Diagnostics & Usage Data

landonf edited this page Dec 30, 2014 · 3 revisions
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This document will attempt to explain what is involved with the Diagnostics & Usage Privacy checkbox, and how it does its work. This focuses on the mechanics more than what gets submitted.

The process that drives submission is /System/Library/CoreServices/SubmitDiagInfo, which is run as an "always on" system daemon by /System/Library/LaunchDaemons/com.apple.SubmitDiagInfo.plist launchd daemon. If "Send diagnostic & usage data to Apple" was previously checked, unchecking it will not immediately disable this process. On the next reboot, SubmitDiagInfo will not launch.

Submission usually happens nightly, but SubmitDiagInfo can be run manually from the command line to trigger a submission of the information to Apple. If run with no arguments, a "normal" submission is made.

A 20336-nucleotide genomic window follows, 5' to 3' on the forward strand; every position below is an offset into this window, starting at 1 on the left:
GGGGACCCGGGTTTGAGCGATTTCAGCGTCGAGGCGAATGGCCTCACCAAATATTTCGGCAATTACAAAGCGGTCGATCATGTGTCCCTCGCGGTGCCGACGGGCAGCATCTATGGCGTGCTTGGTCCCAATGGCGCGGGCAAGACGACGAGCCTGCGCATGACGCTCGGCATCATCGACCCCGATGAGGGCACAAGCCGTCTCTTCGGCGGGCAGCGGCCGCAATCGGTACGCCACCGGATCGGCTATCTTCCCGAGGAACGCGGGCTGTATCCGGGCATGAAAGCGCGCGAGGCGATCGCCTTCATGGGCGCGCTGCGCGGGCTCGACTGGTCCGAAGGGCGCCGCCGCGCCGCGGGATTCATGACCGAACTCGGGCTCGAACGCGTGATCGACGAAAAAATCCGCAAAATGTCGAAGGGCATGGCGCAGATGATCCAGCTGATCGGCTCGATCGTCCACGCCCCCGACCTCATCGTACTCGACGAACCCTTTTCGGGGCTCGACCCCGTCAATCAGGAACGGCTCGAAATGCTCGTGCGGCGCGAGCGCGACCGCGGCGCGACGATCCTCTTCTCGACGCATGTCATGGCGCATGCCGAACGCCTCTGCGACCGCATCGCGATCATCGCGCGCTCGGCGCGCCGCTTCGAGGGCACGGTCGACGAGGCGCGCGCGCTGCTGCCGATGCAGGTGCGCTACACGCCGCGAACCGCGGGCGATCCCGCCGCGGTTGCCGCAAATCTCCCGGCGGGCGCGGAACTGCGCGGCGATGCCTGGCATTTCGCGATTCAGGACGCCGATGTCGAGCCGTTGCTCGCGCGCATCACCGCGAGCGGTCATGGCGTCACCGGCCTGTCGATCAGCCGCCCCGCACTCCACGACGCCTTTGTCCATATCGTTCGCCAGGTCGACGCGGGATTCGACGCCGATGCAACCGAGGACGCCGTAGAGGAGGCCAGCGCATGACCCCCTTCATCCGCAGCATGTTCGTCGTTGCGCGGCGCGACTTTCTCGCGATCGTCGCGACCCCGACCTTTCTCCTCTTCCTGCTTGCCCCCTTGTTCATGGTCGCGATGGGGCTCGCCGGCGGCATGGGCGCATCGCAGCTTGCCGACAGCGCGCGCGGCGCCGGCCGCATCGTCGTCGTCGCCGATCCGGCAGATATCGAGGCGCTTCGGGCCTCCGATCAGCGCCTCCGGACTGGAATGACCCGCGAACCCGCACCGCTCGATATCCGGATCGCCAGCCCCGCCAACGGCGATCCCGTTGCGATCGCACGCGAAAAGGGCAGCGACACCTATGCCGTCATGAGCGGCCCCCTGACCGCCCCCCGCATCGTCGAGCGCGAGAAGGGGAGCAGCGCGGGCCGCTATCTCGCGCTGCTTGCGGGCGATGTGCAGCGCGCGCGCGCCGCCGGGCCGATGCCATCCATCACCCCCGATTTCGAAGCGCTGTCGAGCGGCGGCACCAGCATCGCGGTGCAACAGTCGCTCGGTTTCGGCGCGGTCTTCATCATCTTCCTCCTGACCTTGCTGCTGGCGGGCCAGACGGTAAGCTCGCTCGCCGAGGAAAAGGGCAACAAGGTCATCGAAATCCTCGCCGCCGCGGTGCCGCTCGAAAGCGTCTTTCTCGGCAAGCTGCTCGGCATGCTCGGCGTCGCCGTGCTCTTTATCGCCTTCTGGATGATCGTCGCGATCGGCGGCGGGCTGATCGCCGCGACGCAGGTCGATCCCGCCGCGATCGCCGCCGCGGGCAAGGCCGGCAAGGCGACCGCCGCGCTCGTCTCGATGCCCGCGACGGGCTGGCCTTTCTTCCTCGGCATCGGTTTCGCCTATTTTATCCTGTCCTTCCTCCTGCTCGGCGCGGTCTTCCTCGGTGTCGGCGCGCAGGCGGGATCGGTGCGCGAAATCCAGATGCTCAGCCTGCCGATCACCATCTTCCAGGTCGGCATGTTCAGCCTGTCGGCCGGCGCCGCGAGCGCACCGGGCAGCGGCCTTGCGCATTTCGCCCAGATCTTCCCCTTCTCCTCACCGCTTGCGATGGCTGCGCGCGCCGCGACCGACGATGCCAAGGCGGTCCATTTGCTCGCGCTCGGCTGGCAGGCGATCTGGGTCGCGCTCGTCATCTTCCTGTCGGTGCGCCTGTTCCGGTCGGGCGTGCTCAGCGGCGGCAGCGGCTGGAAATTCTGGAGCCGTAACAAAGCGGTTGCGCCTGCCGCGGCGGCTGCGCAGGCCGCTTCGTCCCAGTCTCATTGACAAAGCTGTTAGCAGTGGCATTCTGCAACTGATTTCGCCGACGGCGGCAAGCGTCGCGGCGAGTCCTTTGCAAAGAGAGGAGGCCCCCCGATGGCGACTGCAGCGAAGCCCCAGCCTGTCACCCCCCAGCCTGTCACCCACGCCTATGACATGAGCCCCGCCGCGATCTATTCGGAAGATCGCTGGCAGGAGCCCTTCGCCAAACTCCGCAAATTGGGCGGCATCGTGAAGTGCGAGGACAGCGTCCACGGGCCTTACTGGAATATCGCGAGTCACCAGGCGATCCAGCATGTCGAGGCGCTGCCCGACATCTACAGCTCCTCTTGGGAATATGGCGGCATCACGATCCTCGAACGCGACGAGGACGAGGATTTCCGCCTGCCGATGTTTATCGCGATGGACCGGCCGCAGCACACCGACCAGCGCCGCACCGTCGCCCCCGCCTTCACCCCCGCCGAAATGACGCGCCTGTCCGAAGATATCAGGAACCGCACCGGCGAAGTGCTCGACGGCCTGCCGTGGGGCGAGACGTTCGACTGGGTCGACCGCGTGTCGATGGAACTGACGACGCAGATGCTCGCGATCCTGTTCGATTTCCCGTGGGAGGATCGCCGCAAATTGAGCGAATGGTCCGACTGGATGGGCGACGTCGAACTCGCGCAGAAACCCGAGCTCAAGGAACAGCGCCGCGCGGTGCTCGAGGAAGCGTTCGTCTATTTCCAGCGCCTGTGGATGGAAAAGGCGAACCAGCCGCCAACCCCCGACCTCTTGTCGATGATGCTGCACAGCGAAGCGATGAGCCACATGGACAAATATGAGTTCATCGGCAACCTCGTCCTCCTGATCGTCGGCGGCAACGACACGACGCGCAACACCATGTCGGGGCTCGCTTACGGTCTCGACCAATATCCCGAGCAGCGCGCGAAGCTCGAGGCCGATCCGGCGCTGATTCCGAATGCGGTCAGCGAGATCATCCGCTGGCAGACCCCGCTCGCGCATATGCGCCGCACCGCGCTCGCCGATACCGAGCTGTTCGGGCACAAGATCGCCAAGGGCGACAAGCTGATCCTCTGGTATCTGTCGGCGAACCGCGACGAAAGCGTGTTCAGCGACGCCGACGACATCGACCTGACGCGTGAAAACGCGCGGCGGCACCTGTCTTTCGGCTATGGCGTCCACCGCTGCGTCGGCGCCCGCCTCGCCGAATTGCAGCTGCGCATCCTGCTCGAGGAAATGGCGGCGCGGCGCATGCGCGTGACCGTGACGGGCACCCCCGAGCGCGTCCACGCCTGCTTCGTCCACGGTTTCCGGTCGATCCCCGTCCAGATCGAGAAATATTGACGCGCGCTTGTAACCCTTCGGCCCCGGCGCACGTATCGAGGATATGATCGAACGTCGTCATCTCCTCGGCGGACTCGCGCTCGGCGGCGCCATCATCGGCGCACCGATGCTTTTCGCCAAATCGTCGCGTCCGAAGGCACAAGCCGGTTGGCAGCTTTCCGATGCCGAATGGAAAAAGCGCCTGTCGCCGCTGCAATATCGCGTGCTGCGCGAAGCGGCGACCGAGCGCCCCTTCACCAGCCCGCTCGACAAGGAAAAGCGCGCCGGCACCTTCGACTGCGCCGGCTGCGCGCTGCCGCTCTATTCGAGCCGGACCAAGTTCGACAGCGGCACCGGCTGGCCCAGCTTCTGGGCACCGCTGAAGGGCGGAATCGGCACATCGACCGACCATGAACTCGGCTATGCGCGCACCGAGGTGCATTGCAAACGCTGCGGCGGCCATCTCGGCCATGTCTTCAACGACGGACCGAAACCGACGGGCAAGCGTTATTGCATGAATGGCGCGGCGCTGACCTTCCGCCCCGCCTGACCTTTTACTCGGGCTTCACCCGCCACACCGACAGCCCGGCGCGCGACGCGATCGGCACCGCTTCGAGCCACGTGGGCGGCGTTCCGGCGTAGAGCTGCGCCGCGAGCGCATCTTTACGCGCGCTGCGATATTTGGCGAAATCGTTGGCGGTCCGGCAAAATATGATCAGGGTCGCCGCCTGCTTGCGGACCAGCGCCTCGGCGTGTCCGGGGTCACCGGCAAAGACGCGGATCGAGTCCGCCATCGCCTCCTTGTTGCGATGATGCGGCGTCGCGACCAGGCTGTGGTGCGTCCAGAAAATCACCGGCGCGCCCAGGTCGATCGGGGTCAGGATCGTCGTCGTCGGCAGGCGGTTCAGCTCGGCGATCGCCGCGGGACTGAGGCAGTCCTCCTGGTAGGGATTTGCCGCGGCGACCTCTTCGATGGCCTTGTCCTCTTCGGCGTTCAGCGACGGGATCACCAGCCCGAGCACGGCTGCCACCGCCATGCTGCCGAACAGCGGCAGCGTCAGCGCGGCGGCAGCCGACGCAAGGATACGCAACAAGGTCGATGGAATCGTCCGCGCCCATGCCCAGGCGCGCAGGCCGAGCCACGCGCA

Submission information includes information from /Library/Logs/DiagnosticReports, ~/Library/Logs/DiagnosticReports, and summarized content from /var/log/DiagnosticMessages.

The DiagnosticReports directories contain crash logs, stack shots of processes spinning or hanging, and nothing directly normal use. Things typically only end up in those directories when something goes wrong. The files in that directory are plaintext and can be easily inspected by the user.

/var/log/DiagnosticMessages is an Apple System Logger store, best viewed with system utilities. To get a high level view of the messages, Console.app can show you generally what is there: